For many audience members, celebrating the craft and technique in each poem was an integral part of their experience of the night.

“I think Jalen [Woods]’ first poem was one of my favorites, because that person has such an understanding of sound,” said College first-year Jules Crewe-Kluge, who attended the slam. “I’m always interested in the mechanisms of slam poetry, and sound is obviously a huge part of that.”

The audience was also integrally involved in the performance, as a poetry slam involves a great deal of call-and-response.

“Let’s talk about energy,” Johnson said at the beginning of the show while introducing the audience to this style of active participation. “If you have energy to give, please give it. You can clap. You can clap in American Sign Language. You can snap. You can nod, you can make noise, you can come to the front if you want to.”

College first-year Zimmy Chu, an audience member, spoke about how this energy — encouraged by Johnson at the start of the performance and stoked by emcee and College senior Andre Jamal — influenced their enjoyment of the performances.

“I think a lot of times that art and poetry, when it isn’t performed — and even sometimes when it is performed — is just kind of for the audience, but the audience doesn’t have a stake in it,” Chu said. “That’s what I love about performance poetry — the community created when you’re seeing someone who’s being so vulnerable, and you can feel what they’re feeling, and you can show them how you feel.”

To hone this focus on craft and performance, this year OSLAM has had only a competitive team, while in the past they have also had a club that was open to all poets.

“We wanted a smaller community where we all felt that we all really trusted each other,” Williams-Baron said. “We’ve kind of stepped away from doing the club, but I hope we can bring it back in the future, because I think it was valuable in certain ways.”

This shift in focus is not the only change that has taken place in OSLAM under Johnson and Williams-Baron’s leadership. The team has taken on a variety of new projects, including publishing a printed chapbook. Furthermore, this Grand Slam was the first time in OSLAM history that all poets were required to have their poems memorized and that tickets were sold. Proceeds from the ticket and chapbook sales will go toward sending poets to CUPSI. Looking forward to the spring, the co-presidents have even more plans for the team.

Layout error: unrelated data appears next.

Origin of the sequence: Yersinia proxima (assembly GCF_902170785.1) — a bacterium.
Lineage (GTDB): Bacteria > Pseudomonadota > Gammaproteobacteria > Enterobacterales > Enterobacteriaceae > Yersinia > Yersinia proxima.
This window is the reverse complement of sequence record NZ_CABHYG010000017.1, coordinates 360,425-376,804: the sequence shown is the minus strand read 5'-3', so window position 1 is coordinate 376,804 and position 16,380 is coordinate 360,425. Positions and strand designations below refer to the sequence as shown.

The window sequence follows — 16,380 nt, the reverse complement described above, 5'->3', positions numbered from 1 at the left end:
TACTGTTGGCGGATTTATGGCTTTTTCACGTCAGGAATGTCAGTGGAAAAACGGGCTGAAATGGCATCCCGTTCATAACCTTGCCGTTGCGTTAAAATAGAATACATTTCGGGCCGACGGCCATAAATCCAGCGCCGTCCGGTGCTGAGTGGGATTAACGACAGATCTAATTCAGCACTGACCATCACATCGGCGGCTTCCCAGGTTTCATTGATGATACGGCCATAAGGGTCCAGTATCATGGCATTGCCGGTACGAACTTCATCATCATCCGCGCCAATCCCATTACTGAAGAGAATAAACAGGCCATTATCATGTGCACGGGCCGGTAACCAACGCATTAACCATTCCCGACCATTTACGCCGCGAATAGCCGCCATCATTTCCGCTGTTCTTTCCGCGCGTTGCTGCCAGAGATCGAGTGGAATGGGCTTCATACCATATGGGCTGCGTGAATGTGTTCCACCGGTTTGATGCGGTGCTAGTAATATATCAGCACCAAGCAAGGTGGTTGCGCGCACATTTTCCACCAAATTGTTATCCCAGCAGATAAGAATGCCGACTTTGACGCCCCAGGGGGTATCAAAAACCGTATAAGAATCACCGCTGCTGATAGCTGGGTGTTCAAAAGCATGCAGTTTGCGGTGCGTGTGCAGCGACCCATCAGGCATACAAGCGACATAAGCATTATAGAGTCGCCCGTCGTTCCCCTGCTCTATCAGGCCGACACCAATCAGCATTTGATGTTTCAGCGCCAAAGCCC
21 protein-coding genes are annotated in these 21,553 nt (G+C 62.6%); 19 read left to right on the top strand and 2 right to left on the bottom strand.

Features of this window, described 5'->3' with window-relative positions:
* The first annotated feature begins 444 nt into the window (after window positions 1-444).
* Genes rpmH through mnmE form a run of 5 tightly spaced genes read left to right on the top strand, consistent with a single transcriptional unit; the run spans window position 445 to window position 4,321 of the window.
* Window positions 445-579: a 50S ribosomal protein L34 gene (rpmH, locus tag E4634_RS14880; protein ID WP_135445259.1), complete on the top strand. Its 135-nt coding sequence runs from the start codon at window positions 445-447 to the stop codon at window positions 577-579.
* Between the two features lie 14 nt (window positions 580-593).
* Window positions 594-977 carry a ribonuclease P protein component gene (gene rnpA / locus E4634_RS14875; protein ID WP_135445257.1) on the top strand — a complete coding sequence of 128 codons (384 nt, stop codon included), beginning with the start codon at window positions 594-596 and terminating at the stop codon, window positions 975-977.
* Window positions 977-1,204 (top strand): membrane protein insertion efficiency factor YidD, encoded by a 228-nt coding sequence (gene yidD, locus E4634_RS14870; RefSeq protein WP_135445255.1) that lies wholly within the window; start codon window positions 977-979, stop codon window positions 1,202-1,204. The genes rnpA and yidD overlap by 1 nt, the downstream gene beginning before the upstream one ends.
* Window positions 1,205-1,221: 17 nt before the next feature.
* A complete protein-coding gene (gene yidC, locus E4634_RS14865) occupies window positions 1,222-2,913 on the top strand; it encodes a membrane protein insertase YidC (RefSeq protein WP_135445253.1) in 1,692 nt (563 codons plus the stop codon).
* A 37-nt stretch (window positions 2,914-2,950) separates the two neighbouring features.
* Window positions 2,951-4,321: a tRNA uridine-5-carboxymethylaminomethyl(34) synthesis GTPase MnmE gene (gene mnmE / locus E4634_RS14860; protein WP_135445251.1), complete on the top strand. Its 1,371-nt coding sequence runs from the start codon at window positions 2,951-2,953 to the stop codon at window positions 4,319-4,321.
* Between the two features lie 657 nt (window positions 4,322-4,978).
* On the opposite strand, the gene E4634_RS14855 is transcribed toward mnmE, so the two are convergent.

“I think we are going to try to do some recording next semester, which would be really cool,” Williams-Baron said. “We definitely have brought some incredible poets this semester … and we’re thinking about who we’re booking for the spring. That’s really exciting. We might do another Love Slam. Who knows? But I think we are trying to really focus in on our writing, and performance, and our community, and not worry too much about having lots of flashy events.”

Looking forward to future OSLAM events and performances, Williams-Baron encouraged audience members to be critical of their beliefs and expectations in these spaces, and the impact they may have.

“I think sometimes an audience can objectify poets, in that they just want to be inspired, or they want to feel some kind of superficial anger at the system and not really interrogate their own position,” she said. “I think that’s something we need to push back against. I think it’s really, really important — if somebody’s calling some shit out onstage, don’t assume that it’s not about you just because you’re at the slam.”